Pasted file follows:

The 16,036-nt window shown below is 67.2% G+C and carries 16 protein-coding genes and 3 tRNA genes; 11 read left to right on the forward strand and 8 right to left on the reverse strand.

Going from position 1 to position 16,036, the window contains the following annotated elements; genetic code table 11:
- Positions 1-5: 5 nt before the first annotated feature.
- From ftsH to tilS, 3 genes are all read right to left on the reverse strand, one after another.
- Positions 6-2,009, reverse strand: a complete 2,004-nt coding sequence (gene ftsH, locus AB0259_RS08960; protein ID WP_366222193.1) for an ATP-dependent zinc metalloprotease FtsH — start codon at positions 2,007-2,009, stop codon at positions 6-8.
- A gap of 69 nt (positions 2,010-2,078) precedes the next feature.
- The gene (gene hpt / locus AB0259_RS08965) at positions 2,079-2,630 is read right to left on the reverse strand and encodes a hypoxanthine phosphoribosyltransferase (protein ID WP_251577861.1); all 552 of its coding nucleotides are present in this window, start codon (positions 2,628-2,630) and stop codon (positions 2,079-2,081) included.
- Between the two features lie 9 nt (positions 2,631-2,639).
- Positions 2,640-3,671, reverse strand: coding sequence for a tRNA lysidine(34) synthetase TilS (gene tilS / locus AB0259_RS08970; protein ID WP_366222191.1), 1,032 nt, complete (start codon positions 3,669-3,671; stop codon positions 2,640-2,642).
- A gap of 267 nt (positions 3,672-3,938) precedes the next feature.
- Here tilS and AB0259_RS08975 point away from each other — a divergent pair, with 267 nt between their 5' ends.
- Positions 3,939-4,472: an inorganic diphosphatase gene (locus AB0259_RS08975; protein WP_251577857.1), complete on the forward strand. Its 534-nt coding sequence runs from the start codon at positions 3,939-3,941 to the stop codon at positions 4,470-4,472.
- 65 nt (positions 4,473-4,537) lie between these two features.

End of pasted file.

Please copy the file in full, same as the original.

The 16,036-nt window shown below is 67.2% G+C and carries 16 protein-coding genes and 3 tRNA genes; 11 read left to right on the forward strand and 8 right to left on the reverse strand.

Going from position 1 to position 16,036, the window contains the following annotated elements; genetic code table 11:
- Positions 1-5: 5 nt before the first annotated feature.
- From ftsH to tilS, 3 genes are all read right to left on the reverse strand, one after another.
- Positions 6-2,009, reverse strand: a complete 2,004-nt coding sequence (gene ftsH, locus AB0259_RS08960; protein ID WP_366222193.1) for an ATP-dependent zinc metalloprotease FtsH — start codon at positions 2,007-2,009, stop codon at positions 6-8.
- A gap of 69 nt (positions 2,010-2,078) precedes the next feature.
- The gene (gene hpt / locus AB0259_RS08965) at positions 2,079-2,630 is read right to left on the reverse strand and encodes a hypoxanthine phosphoribosyltransferase (protein ID WP_251577861.1); all 552 of its coding nucleotides are present in this window, start codon (positions 2,628-2,630) and stop codon (positions 2,079-2,081) included.
- Between the two features lie 9 nt (positions 2,631-2,639).
- Positions 2,640-3,671, reverse strand: coding sequence for a tRNA lysidine(34) synthetase TilS (gene tilS / locus AB0259_RS08970; protein ID WP_366222191.1), 1,032 nt, complete (start codon positions 3,669-3,671; stop codon positions 2,640-2,642).
- A gap of 267 nt (positions 3,672-3,938) precedes the next feature.
- Here tilS and AB0259_RS08975 point away from each other — a divergent pair, with 267 nt between their 5' ends.
- Positions 3,939-4,472: an inorganic diphosphatase gene (locus AB0259_RS08975; protein WP_251577857.1), complete on the forward strand. Its 534-nt coding sequence runs from the start codon at positions 3,939-3,941 to the stop codon at positions 4,470-4,472.
- 65 nt (positions 4,473-4,537) lie between these two features.